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Infant Australopithecus from Dikika
Harmon, Elizabeth Department of Anthropology, Hunter College, New York, New York.
- Fossil skeleton
- Mode of locomotion
- Growth and development
- Related Primary Literature
- Additional Reading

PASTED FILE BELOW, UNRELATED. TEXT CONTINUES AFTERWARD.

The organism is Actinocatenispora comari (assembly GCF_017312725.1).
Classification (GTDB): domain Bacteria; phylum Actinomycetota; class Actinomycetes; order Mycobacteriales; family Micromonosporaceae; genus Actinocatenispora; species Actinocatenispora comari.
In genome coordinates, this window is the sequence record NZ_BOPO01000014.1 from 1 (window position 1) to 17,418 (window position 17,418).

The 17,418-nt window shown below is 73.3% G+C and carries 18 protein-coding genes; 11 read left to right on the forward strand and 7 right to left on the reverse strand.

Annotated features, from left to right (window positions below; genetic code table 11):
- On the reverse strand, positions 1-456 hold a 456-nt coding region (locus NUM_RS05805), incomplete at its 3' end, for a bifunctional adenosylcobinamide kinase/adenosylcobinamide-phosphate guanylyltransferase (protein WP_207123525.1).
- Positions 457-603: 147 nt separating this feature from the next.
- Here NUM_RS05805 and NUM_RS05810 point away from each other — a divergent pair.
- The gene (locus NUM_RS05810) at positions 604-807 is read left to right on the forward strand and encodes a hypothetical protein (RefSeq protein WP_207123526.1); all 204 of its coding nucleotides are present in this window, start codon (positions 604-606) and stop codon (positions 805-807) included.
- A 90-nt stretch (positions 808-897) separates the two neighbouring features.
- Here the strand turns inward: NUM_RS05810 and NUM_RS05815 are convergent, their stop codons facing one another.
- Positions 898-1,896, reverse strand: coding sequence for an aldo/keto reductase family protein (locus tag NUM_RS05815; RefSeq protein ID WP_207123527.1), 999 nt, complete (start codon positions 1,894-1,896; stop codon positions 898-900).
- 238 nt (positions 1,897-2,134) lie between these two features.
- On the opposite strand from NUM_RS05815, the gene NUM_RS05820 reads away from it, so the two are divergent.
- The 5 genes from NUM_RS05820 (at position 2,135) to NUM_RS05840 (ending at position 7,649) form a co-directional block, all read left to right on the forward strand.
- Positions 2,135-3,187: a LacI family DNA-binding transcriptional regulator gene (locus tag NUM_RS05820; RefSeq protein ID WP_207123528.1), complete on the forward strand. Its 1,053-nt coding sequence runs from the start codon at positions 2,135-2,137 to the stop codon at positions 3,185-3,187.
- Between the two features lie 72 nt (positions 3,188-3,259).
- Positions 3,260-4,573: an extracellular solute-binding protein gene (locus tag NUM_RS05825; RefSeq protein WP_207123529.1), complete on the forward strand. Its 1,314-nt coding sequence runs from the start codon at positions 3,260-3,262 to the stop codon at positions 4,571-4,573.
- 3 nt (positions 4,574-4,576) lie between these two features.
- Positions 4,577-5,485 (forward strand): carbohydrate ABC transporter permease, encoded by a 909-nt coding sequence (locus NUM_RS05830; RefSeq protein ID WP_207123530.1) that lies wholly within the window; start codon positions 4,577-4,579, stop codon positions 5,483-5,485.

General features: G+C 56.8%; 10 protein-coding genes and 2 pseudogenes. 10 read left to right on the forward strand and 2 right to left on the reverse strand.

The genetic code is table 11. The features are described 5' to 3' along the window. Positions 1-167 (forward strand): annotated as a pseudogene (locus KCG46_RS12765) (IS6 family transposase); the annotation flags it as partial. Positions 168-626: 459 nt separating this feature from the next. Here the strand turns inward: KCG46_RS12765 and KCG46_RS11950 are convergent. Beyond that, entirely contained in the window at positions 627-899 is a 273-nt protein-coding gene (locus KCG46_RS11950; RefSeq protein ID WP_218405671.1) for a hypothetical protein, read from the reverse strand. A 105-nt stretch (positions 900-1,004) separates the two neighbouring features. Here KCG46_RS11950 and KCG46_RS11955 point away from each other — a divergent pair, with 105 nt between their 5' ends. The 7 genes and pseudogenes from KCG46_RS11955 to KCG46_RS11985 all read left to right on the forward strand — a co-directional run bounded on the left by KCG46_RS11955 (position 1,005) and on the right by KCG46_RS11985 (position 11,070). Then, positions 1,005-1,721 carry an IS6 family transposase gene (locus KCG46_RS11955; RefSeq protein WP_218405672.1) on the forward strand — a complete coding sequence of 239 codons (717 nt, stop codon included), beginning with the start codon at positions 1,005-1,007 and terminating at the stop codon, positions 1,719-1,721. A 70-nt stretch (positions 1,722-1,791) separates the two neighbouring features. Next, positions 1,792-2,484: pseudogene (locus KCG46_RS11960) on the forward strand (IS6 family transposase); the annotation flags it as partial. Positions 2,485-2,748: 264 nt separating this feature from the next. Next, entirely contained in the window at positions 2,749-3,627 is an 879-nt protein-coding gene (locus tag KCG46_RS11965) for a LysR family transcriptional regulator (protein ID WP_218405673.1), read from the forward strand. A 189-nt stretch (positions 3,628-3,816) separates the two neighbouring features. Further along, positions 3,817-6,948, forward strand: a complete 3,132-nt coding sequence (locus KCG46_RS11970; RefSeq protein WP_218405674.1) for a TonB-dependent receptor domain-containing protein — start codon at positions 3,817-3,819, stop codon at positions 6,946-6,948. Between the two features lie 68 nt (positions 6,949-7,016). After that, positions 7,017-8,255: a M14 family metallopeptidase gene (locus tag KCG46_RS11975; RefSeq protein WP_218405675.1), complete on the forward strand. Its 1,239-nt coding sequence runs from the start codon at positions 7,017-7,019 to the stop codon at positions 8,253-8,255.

Australopithecus afarensis is an extinct species of the evolutionary lineage leading to modern humans. It is well known from numerous important fossil discoveries from sites in Ethiopia, Kenya, and Tanzania, dating to between 2.9 and 3.8 million years ago. Since anthropologists know a good deal about the anatomy of A. afarensis, this species provides the best evidence for reconstructing the evolutionary relationships and behavior of early human species. The recent exciting discovery of an infant skeleton of A. afarensis from eastern Africa has provided new insights into the biology of this important species. It is rare that skeletons of such antiquity survive, and the preservation and discovery of a nearly complete infant skeleton are unprecedented. The fossil skeleton (DIK-1-1), nicknamed “Selam,” was discovered at Dikika in Ethiopia in 2000 by a research team led by Zeresenay Alemseged. It was recovered from the Hadar Formation, a thick series of sediments that has produced most of the fossil finds of A. afarensis, including the adult partial skeleton A.L. 288-1, known as “Lucy,” found in 1974.
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